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A Walk In The Woods (2015)
Movie Reviews

A Walk In The Woods (2015)

Anchored by great performances, a speculative and insightful adventure that aims to please – and nothing more.

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I learned a few things about myself this Labor Day weekend. First off, I really disliked the history-denying Dragon Blade, which I assumed would be the best thing out this weekend only to lose two hours of my life to bad cinema. I readily admit to enjoying, with some guilty reservations, the rebooted The Transporter Refueled. It’s from such slim pickings that I stumbled upon the charming and enjoyable A Walk In The Woods.

A bit of history: originally optioned back in 1998, with the intention of being the long-awaited reunion between stars Paul Newman and Robert Redford, the finished product is a reminder that some things are never meant to be. Newman’s passing in 2008 was just one of many things that hindered the project from manifesting on the silver screen, including his ailing health before that. Interestingly, Newman would have played Redford’s role, while Redford would have taken up Nolte’s role (which is hard to picture given what Nolte brings to the table).

There was also another reminder this first weekend of September, something that only comes around this time of the year: Awards Season is nearly among us. While I may not agree with many of the eventual nominees or awards handed out, there’s nothing wrong with aiming for a memorable cinematic experience. If nothing else, here is a gentle reminder that better films are on then way.

An adventure film for the geriatric demographic, A Walk In The Woods stars Robert Redford as Bill Bryson – the real-life author of the book the film is based on. A misanthropic travel writer just returning from living in England for a decade, Bill is now searching for some meaning in his home country, the ole U.S of A. His partner along the way will be his polar opposite, Stephen Katz, played by Nick Nolte with an almost unrecognizable voice lost in his weight and grizzly hair.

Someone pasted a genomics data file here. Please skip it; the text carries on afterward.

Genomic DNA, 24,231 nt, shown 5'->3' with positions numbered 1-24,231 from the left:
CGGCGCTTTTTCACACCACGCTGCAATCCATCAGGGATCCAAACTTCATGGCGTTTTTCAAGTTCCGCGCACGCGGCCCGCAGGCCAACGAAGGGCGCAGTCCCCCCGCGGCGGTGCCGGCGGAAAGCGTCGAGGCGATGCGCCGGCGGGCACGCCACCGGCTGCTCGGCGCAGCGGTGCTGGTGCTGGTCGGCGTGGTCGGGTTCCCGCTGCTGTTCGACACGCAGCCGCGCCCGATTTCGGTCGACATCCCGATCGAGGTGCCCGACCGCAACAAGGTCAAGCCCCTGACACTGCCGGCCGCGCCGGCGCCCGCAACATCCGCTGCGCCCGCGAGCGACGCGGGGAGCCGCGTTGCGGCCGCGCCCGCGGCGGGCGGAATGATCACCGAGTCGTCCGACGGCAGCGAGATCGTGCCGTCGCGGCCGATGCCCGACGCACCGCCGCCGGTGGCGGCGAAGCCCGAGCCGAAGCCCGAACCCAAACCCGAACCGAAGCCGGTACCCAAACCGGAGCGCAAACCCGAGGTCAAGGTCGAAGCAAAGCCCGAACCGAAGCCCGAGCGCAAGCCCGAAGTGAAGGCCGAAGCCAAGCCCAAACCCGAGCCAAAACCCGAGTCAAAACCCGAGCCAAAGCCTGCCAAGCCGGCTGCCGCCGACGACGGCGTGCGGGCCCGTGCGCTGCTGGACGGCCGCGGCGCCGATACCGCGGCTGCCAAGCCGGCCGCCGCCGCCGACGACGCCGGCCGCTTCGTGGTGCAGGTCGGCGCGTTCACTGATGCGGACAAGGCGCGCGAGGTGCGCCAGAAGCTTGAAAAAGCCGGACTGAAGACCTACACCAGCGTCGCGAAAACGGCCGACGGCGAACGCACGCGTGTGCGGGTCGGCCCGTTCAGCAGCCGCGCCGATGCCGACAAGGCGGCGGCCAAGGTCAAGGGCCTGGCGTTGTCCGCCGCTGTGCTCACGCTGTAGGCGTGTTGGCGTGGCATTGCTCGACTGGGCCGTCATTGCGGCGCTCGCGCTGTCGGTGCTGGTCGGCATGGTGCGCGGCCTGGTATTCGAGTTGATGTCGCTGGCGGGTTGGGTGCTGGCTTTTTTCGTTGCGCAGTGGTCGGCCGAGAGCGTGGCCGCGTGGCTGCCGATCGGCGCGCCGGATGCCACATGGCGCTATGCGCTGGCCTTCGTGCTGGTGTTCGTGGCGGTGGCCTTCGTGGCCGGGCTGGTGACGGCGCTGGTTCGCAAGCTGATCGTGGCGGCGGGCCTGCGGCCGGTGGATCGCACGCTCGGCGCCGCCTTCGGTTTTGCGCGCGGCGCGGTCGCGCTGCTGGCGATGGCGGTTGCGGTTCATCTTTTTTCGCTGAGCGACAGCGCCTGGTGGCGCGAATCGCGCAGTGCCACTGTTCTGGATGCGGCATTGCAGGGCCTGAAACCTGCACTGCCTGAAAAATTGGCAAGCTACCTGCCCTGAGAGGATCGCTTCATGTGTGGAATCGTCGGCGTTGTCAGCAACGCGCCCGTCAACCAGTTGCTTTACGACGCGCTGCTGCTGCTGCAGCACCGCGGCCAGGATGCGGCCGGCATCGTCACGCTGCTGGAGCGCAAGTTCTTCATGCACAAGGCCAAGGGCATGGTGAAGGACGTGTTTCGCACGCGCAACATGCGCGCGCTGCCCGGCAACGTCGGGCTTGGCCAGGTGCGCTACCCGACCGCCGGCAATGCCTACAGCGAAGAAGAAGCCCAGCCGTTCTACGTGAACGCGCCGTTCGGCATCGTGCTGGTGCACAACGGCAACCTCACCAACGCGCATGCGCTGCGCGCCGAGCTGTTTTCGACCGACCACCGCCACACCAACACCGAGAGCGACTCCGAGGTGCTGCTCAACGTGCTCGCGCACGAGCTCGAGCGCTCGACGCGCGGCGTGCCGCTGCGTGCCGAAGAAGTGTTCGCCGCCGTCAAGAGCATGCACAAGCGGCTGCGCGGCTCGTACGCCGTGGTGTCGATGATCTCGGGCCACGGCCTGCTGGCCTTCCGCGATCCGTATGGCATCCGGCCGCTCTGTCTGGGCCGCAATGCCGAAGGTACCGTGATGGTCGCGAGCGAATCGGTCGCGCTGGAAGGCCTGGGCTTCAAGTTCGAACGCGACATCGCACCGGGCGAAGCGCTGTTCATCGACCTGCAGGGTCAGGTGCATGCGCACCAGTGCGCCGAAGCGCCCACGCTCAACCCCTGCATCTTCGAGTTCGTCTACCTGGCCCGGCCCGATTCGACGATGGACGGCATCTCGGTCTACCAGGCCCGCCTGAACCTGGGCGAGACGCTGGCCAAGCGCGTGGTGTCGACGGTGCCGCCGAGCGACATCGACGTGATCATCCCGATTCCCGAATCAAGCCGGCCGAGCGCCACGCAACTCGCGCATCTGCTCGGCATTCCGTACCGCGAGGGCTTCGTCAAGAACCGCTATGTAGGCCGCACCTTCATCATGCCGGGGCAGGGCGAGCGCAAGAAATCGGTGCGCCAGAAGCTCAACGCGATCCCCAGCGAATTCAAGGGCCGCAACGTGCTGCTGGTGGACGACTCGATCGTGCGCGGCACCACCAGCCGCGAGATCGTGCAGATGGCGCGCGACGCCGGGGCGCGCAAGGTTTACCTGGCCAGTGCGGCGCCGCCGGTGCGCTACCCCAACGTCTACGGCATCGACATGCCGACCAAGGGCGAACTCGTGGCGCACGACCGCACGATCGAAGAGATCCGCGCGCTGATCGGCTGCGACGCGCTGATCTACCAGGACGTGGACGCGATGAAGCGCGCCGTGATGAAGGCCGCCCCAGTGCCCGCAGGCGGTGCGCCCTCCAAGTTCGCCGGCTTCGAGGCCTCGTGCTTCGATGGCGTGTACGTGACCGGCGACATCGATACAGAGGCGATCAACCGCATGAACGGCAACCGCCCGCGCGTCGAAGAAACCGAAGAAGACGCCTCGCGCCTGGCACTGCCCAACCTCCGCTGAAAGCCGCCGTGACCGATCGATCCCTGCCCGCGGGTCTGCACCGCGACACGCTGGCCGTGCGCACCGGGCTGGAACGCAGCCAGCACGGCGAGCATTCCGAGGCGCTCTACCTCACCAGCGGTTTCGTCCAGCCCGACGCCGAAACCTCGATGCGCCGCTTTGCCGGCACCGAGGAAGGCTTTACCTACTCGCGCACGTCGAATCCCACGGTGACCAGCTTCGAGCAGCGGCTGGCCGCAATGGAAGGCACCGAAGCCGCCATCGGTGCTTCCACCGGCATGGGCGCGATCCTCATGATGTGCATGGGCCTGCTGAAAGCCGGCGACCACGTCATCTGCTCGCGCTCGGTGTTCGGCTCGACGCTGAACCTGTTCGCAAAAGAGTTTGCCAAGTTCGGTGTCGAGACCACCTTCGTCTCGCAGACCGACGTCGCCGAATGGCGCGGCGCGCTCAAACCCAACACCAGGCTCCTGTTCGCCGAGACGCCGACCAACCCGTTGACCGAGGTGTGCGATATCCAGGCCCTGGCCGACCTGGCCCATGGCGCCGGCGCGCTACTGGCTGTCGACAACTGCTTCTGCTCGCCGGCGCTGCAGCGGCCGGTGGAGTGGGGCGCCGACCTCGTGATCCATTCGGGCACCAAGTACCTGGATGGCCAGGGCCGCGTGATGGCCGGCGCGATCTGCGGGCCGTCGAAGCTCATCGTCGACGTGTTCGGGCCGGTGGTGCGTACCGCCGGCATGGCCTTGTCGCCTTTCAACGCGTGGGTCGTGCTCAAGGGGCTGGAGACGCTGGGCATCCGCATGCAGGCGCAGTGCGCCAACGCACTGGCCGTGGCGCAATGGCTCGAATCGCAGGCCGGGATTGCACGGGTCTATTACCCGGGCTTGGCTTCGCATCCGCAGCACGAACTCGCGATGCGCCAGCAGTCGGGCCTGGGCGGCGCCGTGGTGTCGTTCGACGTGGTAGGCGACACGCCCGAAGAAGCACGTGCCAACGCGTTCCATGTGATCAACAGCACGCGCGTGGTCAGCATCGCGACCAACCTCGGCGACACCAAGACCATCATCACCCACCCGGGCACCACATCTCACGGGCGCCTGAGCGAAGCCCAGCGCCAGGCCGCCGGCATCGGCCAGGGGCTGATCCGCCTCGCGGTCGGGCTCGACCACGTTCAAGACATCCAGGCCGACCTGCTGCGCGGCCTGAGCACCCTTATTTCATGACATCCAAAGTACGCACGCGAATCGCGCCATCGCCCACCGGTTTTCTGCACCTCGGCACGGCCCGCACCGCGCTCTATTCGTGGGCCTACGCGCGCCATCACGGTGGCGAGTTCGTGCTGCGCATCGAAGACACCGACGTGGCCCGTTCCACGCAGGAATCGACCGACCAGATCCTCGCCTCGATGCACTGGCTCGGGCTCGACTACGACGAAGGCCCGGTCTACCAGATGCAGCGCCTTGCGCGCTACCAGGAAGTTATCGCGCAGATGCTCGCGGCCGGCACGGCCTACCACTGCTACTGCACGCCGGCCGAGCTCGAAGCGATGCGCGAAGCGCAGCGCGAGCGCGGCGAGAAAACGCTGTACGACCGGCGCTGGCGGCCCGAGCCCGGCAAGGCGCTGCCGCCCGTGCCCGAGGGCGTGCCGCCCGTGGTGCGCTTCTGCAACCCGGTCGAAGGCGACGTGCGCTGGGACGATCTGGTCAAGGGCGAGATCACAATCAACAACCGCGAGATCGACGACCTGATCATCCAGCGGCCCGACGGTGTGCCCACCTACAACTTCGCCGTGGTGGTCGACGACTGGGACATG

These two men – each curmudgeons in their own way – embark on the Appalachian Trail hike from Georgia to Maine, a distance over 2,000 miles long. Catherine (Emma Thompson), Bill’s worrying wife, doesn’t want her husband hiking alone for all those miles, or at all for that matter, littering his desk with online printouts of news clipping that speak of decomposed bodies and grizzly bear attacks on unfortunate hikers. The only logical recruit is an old friend who’s not only lost touch with him over the years, but whose also lost control of his body. Despite his aged appearance Katz exudes an eternal youth, ogling over women with the same virility and confidence of a twenty-year old entering his prime.

A sluggish start on their journey with incredibly slow pacing to match keeps true to the film’s spirit as each man ultimately learns something about themselves and reflects on life along the way. As younger hikers constantly pass by them on the trail the message becomes clear: their youth is flashing by, and all they have left is precious memories of the past.

Thankfully the film never settles into a morbid sentimentality, keeping such things reserved and measured with two likable leads. The plot, sparse as it is, makes frequent stops that prevents character development to really unfold and the overall narrative slows down. These slight diversions serve to help keep audiences smiling (or laughing) as the pair trudge along their set destination, but these moments never feel forced. Helping is a stellar cast that includes Mary Steenburgen (Orange is the New Black), Nick Offerman (Parks and Recreation) and Kristen Schaal (The Last Man on Earth) in minor, but no less compelling roles.

A Walk in the Woods isn’t as slapstick as one might expect, given the setup, but that’s just fine. Here is a small film that has a bit of charm, a few laughs, and some relatable life experience we all shared, regardless of age. The brisk pace and pacing keeps viewers wondering if these two men will ever make it to the end of their journey, but that’s all part of its charm. While not nearly as profound as it would like you to believe it is, here is the type of speculative and insightful adventure that aims to please – and nothing more.

About the Author: J. Carlos Menjivar